As Jews throughout the world light candles this evening, many across America are simultaneously shining a light upon police violence and affirming that black lives matter in protests and social action efforts in over seventeen cities.
From Boston to San Francisco and Albany to Durham, Jews are committing themselves over the next eight days during Hanukkah to not just mark a historical moment in which the shackles of occupation and oppression were overthrown by ancient Jews, but to illuminate the racism and state oppression ripping America apart.
Organized by Rabbis, social activists and concerned citizens, these Hanukkah actions taking place across the country have grown quickly, and promise to spread even farther as Hanukkah continues over the next eight days. So far, protests and actions have had a singular focus: to honor those black Americans killed by police and to ensure those injustices perpetrated do not slink into the shadows.
Here are the words of national organizers, describing their intention:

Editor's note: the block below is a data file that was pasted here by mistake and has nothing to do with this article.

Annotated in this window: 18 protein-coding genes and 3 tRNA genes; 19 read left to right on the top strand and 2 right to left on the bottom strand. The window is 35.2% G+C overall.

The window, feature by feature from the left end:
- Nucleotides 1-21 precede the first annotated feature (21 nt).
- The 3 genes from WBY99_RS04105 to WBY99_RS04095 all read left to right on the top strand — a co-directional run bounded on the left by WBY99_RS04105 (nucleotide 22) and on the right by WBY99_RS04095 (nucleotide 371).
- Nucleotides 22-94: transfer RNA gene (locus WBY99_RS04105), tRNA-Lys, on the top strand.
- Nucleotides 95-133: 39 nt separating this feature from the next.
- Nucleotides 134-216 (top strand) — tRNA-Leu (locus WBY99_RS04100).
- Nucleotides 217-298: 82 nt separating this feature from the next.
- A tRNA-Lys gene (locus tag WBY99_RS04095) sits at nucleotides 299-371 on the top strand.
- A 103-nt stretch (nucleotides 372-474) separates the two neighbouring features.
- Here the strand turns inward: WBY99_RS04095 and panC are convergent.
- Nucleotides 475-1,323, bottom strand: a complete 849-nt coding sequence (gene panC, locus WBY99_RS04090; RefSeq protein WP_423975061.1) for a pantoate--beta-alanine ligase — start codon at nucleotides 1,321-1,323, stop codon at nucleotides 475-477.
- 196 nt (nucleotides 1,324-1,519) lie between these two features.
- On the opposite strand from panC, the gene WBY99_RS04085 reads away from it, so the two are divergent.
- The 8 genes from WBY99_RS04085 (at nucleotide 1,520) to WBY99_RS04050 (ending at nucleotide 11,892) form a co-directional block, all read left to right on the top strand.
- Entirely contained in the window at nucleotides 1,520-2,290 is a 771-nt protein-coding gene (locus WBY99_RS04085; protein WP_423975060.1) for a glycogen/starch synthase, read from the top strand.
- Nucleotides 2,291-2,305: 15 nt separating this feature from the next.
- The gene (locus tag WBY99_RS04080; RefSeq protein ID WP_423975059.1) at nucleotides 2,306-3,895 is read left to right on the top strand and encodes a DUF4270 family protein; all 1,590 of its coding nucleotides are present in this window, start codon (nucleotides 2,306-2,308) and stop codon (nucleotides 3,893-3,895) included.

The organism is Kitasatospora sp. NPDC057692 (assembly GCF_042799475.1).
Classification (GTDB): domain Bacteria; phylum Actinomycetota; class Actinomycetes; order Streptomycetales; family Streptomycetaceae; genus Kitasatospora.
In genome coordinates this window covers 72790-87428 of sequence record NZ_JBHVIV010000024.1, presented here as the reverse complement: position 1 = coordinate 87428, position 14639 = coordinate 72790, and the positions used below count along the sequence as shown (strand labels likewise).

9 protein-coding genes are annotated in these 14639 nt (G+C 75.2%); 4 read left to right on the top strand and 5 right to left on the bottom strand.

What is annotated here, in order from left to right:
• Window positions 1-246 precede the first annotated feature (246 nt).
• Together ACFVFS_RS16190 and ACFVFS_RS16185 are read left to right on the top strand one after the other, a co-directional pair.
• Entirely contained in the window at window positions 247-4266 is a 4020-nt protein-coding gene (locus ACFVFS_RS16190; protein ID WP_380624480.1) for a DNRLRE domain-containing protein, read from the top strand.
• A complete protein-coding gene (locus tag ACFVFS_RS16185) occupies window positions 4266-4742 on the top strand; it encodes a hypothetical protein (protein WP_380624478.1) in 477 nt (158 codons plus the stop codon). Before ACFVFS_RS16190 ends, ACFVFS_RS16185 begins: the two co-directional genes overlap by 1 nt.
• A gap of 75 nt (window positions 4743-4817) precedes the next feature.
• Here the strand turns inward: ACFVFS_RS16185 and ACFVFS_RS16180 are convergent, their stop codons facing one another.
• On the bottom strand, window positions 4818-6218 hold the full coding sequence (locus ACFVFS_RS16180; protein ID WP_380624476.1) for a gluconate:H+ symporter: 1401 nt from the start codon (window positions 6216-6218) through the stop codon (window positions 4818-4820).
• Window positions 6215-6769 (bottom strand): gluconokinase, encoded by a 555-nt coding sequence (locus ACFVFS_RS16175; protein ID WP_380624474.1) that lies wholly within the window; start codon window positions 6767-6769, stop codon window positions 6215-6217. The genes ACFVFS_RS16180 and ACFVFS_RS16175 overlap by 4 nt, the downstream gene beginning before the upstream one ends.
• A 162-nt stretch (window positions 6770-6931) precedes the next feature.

Across the country, people have expressed grief and outrage in response to the grand
jury decisions not to indict Darren Wilson and Daniel Pantaleo, the two white police officers who murdered Michael Brown and Eric Garner, both of whom were unarmed
black men. Though police killings of people of color – particularly Black people – have
impacted communities of color for generations, these recent events have sparked a
national outcry and movement.
This Chanukah, we rededicate ourselves to the fight to end police violence and racial
profiling. As we light the Chanukah candles, we remember those who have lost their lives to racist police violence. We remember the lives they lived and the loved ones they left behind, and we dedicate the Chanukah flame to their memory.
In New York City, Jews and Arabs (left) active in Middle East politics marched together in solidarity to declare that Black Lives Matter.
It was a remarkable and intentional display of unity, particularly considering the profiling and oppression Arab-Americans suffer themselves at the hands of law enforcement in America as well as the continued oppression of Palestinians by Israel.
Elsewhere, activists read the names of black Americans who have been murdered by police, lit candles in the memory of those who have been lost, and said Kaddish together to remember those who have died without receiving any justice.
To find an action near you, begin one yourself, or support the ongoing efforts, visit chanukahaction.org.
David Harris-Gershon is author of the memoir What Do You Buy the Children of the Terrorist Who Tried to Kill Your Wife?, published recently by Oneworld Publications.
Follow him on Twitter @David_EHG.